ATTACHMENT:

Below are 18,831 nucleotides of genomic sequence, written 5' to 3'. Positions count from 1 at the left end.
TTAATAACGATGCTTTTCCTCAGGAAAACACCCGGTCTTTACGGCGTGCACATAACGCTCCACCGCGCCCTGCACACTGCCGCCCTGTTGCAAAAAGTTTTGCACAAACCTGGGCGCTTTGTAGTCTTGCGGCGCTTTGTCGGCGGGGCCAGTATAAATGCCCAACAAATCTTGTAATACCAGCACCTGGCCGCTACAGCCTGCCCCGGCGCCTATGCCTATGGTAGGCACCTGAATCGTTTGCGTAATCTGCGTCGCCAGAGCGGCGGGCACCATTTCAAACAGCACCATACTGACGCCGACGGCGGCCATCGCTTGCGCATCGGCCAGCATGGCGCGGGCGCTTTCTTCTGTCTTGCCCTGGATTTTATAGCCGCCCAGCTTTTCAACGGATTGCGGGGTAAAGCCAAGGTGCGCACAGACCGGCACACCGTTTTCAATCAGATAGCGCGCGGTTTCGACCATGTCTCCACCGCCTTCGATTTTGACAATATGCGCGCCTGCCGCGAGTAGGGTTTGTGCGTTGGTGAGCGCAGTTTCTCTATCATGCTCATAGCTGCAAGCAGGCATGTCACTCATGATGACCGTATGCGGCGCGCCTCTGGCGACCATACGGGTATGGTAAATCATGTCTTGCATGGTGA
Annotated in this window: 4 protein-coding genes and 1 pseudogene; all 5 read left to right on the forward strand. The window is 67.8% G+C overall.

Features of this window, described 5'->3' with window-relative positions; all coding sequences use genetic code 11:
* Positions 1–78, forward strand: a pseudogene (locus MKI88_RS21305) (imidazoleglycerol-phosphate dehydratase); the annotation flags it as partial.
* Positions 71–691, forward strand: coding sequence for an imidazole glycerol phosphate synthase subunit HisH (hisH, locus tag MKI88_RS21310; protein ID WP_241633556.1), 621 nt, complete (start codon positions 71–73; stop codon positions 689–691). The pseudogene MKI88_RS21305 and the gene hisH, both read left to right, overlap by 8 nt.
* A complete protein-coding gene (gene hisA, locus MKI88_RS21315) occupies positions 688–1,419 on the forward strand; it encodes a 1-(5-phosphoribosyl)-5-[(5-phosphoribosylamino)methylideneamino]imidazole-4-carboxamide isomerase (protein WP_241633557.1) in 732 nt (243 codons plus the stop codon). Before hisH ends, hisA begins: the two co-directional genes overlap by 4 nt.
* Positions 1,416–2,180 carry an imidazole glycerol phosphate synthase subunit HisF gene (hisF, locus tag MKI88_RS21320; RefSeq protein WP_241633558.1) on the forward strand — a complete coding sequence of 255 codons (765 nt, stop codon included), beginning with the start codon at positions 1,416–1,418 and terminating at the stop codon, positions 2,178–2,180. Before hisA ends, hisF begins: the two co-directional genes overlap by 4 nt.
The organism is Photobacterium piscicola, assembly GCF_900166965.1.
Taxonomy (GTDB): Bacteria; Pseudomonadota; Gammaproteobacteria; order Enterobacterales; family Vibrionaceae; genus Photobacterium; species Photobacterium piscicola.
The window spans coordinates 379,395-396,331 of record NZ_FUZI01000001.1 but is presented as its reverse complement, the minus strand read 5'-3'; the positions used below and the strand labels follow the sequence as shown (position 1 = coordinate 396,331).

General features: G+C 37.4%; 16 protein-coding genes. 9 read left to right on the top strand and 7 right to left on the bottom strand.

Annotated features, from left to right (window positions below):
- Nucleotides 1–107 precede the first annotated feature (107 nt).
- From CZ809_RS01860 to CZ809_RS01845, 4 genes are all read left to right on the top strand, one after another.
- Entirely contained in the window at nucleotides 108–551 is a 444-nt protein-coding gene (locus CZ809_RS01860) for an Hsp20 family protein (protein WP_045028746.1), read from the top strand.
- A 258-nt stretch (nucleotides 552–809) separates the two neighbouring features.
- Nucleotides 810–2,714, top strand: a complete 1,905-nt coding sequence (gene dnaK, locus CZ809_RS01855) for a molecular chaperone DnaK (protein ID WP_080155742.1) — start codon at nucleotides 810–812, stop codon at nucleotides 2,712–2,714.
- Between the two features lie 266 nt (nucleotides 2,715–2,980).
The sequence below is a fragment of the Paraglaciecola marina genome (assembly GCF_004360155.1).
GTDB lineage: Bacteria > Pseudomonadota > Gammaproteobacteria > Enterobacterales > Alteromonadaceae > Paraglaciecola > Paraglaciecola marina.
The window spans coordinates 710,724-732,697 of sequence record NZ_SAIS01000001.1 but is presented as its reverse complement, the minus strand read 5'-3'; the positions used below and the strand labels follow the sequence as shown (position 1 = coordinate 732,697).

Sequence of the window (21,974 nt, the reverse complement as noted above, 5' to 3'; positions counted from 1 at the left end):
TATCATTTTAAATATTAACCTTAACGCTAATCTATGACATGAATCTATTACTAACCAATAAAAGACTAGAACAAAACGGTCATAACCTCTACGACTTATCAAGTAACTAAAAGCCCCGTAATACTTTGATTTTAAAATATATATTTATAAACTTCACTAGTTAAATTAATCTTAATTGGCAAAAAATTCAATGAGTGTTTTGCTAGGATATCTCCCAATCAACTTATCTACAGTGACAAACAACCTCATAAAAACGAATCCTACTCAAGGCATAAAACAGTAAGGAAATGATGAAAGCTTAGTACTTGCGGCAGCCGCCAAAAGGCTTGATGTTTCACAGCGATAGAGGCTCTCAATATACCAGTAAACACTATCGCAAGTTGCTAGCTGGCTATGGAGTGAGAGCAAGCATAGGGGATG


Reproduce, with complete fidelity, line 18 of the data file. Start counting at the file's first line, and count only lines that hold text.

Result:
- Nucleotides 810–2,714, top strand: a complete 1,905-nt coding sequence (gene dnaK, locus CZ809_RS01855) for a molecular chaperone DnaK (protein ID WP_080155742.1) — start codon at nucleotides 810–812, stop codon at nucleotides 2,712–2,714.